But why would Israel be different? God knew that Avraham would teach his children to do justice and righteousness (Bereshit 18:19), but also took precautions. R. Hirsch explains (Shemot 22:20) that one pitfall is "the view of the nations" that national minorities have no rights. God sent us into slavery to rid us of this idea: "Therefore be you careful – this is the language of legal warning – lest you establish human rights in your state on anything other than pure humanity, which rests in the heart of every human being as human being. Any discrimination against human rights opens the gate to arbitrariness and the victimization of humans; It is the root of the abomination of Mitsrayim."

Slavery in Mitsrayim was designed by God to engender a radical new self-understanding among Avraham’s seed. R. Hirsch explains further (Shemot 1:14): "The quality of the law in the state is measured…by the justice that is meted out to the defenseless stranger. Total equality between the stranger and the citizen is a foundational element of Jewish law. In Jewish law, it is not the state that bestows human rights, but rather human rights that bestow the state!…This principle separates human dignity from the accidents of birth and fate…"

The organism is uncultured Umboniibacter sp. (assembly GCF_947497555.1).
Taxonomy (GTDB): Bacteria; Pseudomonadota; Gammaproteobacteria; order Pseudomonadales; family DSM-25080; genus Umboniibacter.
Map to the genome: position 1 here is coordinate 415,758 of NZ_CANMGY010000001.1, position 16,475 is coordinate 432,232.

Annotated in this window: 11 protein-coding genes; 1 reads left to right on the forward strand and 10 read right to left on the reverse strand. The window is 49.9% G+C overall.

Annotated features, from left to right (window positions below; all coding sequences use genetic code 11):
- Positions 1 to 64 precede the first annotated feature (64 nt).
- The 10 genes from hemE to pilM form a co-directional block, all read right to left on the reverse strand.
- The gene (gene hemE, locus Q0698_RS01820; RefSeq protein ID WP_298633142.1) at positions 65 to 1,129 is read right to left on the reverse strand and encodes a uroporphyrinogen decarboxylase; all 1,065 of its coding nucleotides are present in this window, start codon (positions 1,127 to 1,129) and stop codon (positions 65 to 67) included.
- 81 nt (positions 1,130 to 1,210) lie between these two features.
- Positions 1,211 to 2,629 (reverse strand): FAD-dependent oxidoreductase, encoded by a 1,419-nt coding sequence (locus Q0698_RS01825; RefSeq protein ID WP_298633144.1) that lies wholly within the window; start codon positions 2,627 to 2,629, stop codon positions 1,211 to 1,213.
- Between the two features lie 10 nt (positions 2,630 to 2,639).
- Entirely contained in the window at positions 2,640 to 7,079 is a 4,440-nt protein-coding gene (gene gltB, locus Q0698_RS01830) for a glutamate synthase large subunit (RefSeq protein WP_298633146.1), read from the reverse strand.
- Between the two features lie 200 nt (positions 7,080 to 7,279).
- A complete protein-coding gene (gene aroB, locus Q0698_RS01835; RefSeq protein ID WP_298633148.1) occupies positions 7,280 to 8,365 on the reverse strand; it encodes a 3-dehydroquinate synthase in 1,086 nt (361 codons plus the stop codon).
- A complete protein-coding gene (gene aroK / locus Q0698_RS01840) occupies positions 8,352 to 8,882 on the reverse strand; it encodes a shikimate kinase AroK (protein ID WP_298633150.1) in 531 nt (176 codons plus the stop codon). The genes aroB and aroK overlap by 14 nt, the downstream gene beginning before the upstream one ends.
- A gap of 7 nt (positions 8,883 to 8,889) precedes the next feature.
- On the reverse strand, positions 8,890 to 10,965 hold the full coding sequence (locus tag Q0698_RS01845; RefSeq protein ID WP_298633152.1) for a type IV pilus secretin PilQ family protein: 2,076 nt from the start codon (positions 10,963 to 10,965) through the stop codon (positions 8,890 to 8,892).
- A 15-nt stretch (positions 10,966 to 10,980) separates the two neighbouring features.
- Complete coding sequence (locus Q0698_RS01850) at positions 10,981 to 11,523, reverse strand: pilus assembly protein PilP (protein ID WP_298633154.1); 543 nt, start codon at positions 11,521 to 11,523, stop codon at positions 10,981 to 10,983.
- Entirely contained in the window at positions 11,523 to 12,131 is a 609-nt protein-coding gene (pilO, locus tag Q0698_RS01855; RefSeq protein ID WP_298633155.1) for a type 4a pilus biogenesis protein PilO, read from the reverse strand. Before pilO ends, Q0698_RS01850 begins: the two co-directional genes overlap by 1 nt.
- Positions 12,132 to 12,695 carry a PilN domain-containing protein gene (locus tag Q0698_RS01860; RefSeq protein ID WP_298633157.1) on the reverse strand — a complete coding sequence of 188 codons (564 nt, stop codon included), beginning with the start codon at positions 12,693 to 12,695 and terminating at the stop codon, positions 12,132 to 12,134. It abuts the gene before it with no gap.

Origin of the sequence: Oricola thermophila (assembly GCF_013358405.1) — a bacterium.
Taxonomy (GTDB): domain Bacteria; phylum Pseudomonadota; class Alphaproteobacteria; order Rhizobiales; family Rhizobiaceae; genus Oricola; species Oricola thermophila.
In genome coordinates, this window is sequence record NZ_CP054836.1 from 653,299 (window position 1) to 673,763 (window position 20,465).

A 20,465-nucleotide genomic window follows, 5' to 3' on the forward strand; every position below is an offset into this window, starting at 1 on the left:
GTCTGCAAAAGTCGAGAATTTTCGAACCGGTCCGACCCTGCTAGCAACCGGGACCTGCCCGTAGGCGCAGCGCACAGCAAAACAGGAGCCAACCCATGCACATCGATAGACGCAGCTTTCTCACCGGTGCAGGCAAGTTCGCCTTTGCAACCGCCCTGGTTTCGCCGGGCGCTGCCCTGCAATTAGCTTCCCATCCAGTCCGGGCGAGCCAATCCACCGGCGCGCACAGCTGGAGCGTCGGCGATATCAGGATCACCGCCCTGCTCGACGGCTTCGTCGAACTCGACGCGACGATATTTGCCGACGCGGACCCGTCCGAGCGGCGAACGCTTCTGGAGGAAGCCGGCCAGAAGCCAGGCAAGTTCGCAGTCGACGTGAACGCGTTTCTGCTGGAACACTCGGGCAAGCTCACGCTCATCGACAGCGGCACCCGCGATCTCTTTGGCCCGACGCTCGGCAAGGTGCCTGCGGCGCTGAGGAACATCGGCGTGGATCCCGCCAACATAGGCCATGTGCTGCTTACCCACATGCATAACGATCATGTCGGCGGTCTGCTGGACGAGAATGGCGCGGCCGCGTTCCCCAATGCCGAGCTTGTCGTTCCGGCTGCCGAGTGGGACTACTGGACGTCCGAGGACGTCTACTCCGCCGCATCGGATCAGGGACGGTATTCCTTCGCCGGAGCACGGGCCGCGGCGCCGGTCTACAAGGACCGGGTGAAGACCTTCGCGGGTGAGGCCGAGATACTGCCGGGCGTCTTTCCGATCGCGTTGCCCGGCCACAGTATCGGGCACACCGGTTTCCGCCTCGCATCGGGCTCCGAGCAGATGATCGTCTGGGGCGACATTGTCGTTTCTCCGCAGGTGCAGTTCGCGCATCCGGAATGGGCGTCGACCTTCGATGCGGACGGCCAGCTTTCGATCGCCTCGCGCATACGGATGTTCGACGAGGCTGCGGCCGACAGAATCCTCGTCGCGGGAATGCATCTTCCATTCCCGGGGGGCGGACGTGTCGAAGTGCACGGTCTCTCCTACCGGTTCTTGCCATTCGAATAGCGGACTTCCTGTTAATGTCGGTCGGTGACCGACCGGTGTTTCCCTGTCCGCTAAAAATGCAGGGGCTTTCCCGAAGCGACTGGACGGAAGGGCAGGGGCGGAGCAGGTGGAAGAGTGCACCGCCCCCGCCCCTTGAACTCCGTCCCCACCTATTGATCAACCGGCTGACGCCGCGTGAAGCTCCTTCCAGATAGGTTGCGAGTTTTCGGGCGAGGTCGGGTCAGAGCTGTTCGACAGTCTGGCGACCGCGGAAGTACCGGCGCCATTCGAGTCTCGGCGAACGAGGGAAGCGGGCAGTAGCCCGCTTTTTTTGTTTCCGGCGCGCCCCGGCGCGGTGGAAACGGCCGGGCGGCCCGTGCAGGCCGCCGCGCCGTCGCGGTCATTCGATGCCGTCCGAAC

Paradoxically, many anti-Semitic European nationalists in the 19th century shared R. Hirsch’s analysis, but from the opposite end. They believed that not shared humanity but rather Blut und Boden – blood and soil – are the basis of state power. Since they believed that their homeland is owned by those who share their blood, they believed in "the view of the nations" that minorities – who have the ‘wrong blood’ – also have no rights. And they fully agreed with R. Hirsch that Jewish identity is the very antithesis of this idea.

As ideologies of blood and soil again raise their ugly heads across the globe, we gain further insight into the deep meaning of Lekh Lekha: "Go forth from your native land and from your father’s house…" God’s mission required that Avraham remove himself from his "natural" context of blood and soil. His community would be built not on "blood" but on a shared commitment to human dignity. And God’s promised land would not be ‘national property’ from which minorities are excluded but rather holy – consecrated – to educating humanity that "…it is not the state that bestows human rights, but rather human rights that bestow the state." Only thus, teaches R. Hirsch, can we be faithful to the divine mission of Avraham our father. 


Rav todot to Rabbi Jonathan Kligler whose Kol Nidre sermon this year inspired this interpretation.


Parashat Lekh Lekha
October 20, 2018 | 11 Heshvan 5779

Annual | Genesis 12:1-17:27 (Etz Hayim p. 69-93; Hertz p. 45-60)

Triennial Genesis 16:1-17:27 (Etz Hayim p. 86-93; Hertz p. 56-60)
Haftarah |
Isaiah 40:27-41:16 (Etz Hayim p. 94-98; Hertz p. 60-62)

D’var Torah: The Father of Human Rights

Dr. Shaiya Rothberg. Conservative Yeshiva Faculty